The following comment refers to this/these guideline(s)
Researchers are responsible for putting the fundamental values and norms of research into practice and advocating for them. Education in the principles of good research begins at the earliest possible stage in academic teaching and research training. Researchers at all career levels regularly update their knowledge about the standards of good research practice and the current state of the art.
Experienced and early career researchers support each other in a process of continuous mutual learning and ongoing training and maintain a regular dialogue.
Organisational responsibility of heads of research institutions
The heads of HEIs and non-HEI research institutions create the basic framework for research. They are responsible for ensuring adherence to and the promotion of good practice, and for appropriate career support for all researchers. The heads of research institutions guarantee the necessary conditions to enable researchers to comply with legal and ethical standards. The basic framework includes clear written policies and procedures for staff selection and development as well as for early career support and equal opportunity.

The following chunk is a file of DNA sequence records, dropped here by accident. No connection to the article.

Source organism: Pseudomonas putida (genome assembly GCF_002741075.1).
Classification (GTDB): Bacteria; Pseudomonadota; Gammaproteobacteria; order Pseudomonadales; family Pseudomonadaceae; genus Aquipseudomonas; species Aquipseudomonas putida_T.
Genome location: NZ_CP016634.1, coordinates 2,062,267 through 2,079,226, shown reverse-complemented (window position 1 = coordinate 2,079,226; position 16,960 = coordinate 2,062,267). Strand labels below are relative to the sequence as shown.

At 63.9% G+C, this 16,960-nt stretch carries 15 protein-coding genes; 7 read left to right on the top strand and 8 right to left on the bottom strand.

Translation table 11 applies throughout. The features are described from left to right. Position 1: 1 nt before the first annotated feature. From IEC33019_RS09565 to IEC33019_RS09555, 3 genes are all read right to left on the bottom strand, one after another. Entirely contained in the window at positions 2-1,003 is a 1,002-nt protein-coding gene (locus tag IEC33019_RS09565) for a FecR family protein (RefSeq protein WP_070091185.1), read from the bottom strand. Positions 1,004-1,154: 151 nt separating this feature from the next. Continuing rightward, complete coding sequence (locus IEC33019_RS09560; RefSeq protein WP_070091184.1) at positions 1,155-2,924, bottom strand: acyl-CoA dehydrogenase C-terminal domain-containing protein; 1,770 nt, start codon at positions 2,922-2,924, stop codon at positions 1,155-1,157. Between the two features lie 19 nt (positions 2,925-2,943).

The head of each HEI and non-HEI research institution is responsible for ensuring that an appropriate organisational structure is in place at the institution. He or she makes certain that the tasks of leadership, supervision, quality assurance and conflict management are clearly allocated in accordance with the size of individual research work units and suitably communicated to members and employees.
With regard to staff selection and development, due consideration is given to gender equality and diversity. The relevant processes are transparent and avoid implicit bias as much as possible. Suitable supervisory structures and policies are established for early career researchers. Honest career advice, training opportunities and mentoring are offered to researchers and research support staff.
Legal and ethical frameworks, usage rights
Researchers adopt a responsible approach to the constitutionally guaranteed freedom of research. They comply with rights and obligations, particularly those arising from legal requirements and contracts with third parties, and where necessary seek approvals and ethics statements and present these when required. With regard to research projects, the potential consequences of the research should be evaluated in detail and the ethical aspects should be assessed. The legal framework of a research project includes documented agreements on usage rights relating to data and results generated by the project.